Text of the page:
Abu Dhabi, UAETuesday 21 May 2019

Christian persecution inquiry not anti-Muslim, says head

UK seeking to build coalition of countries to promote rights of minorities

Britain's Foreign Secretary Jeremy Hunt said Christian persecution in the Middle East prompted him to act. EPA
Britain's Foreign Secretary Jeremy Hunt said Christian persecution in the Middle East prompted him to act. EPA

A UK government-commissioned inquiry into global Christian persecution will not provide ammunition for the Islamophobic far-right to attack Muslims, the head of the investigation said on Wednesday.

Bishop Philip Mounstephen said his investigation into how British government can greater help more than 200 million Christians who are subject to harassment and threats would not be limited to Muslim countries.

The government wants the bishop to identify ways that the government can harness the UK’s diplomatic network – the third largest behind the US and China – to relieve the pressure on oppressed Christian minorities.

“This is not a stalking horse for the Islamophobic far-right,” said the bishop at the launch of his inquiry in London. He said the findings of his inquiry would not give the resurgent right-wing a “stick to beat” Muslims.

“If Christians are being persecuted, then you can bet your bottom dollar that other minorities are as well,” he said.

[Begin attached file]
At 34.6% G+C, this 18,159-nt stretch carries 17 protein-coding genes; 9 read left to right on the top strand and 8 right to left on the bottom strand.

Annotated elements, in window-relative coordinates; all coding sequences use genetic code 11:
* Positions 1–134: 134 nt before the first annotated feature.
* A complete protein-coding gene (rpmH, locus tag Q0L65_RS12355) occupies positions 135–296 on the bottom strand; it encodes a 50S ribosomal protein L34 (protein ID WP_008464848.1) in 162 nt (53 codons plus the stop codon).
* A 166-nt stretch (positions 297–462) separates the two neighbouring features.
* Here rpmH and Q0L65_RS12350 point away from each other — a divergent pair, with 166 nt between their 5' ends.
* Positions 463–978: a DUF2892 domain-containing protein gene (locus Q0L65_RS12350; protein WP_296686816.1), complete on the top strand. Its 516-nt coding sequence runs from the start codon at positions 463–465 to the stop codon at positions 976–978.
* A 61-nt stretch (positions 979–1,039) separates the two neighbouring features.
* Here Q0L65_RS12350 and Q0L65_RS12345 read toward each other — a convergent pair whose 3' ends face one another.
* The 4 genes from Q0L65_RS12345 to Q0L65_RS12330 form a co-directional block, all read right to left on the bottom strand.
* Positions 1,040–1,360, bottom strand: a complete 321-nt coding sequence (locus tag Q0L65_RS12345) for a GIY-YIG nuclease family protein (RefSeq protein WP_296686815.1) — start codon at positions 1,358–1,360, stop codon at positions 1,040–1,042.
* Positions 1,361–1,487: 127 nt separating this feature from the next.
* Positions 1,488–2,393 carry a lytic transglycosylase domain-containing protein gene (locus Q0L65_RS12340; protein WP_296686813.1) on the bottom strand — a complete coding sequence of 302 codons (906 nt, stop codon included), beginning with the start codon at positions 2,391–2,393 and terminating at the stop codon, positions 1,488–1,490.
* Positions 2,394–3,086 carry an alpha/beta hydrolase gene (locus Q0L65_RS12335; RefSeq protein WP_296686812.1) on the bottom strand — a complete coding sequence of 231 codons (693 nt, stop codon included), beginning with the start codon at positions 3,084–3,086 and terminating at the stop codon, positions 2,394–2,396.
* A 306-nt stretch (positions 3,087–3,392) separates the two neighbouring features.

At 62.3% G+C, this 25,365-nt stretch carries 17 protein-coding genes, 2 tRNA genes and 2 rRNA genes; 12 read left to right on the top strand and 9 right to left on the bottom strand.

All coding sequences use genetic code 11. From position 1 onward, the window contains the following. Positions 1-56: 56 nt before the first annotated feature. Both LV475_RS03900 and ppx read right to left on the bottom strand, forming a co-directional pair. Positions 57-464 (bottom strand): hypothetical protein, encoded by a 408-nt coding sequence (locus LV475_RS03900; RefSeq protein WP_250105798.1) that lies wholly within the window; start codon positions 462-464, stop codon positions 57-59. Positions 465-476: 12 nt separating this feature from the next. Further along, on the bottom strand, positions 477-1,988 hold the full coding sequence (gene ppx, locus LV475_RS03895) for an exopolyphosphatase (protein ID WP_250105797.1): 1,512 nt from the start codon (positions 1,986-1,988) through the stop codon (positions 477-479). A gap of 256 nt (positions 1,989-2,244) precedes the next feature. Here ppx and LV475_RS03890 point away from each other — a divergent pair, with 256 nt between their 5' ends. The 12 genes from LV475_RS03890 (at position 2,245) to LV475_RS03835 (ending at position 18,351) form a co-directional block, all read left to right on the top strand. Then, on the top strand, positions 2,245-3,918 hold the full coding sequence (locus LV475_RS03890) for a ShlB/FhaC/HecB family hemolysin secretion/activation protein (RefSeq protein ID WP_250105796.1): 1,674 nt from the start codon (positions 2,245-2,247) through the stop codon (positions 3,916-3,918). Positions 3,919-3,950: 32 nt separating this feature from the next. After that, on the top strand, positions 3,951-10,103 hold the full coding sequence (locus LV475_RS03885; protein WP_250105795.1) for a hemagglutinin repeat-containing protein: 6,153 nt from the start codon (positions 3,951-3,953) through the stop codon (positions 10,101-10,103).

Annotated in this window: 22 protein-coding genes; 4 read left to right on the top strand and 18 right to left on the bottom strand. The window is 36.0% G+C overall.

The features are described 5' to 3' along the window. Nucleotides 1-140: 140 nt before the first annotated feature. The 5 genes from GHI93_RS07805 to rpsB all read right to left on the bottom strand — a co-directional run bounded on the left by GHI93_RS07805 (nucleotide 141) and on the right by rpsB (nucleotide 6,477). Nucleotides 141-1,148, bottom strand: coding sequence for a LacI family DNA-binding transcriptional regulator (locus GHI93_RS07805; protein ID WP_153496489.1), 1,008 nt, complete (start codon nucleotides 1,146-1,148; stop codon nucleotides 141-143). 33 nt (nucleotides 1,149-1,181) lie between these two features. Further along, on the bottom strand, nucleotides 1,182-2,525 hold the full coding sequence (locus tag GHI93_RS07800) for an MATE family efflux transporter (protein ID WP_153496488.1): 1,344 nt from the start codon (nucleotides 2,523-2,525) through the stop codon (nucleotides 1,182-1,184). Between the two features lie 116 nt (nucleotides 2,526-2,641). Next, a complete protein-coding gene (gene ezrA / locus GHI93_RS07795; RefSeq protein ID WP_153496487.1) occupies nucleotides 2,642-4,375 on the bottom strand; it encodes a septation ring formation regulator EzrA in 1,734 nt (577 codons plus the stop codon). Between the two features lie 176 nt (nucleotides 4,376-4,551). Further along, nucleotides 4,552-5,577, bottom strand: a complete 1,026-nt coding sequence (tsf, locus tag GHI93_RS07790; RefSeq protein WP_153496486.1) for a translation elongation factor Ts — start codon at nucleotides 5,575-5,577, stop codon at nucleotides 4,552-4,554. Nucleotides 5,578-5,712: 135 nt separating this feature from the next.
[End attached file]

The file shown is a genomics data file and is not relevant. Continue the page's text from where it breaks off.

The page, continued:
Eighty per cent of all people suffering from religious persecution in the world are Christian, according to the UK government. It highlighted anti-Christian activity in India, where a nationalist Hindu government is in power, and in China.

But five countries from the Middle East – Afghanistan, Libya, Yemen, Iran and Syria – are among 11 nations where the levels of persecution against Christians are described as extreme, according to a report this month by Christian charity Open Doors.

Foreign Secretary Jeremy Hunt has cited the dwindling numbers of Christians in the Middle East as the reason to act to protect the religion, saying it had fallen from 20 per cent of the population of the region a century ago to five per cent today.

He said on Wednesday that the UK had been wary of acting in the past in part because of embarrassment over the “misguided imperialism” of Christian missionaries during the height of British Empire in the nineteenth century. He said he was seeking to build a coalition of like-minded nations to promote the cause of persecuted Christians.

The inquiry was launched after criticisms of the UK’s leadership in response the Rohingya crisis in Myanmar, prompting scepticism about the government’s ability to protect other minority groups.

“In the end it has to make a difference otherwise a lot of money, time and effort could be wasted on this,” said Paul Robinson, chief executive of Release International, which campaigns on behalf of persecuted Christians.

Updated: January 30, 2019 04:32 PM

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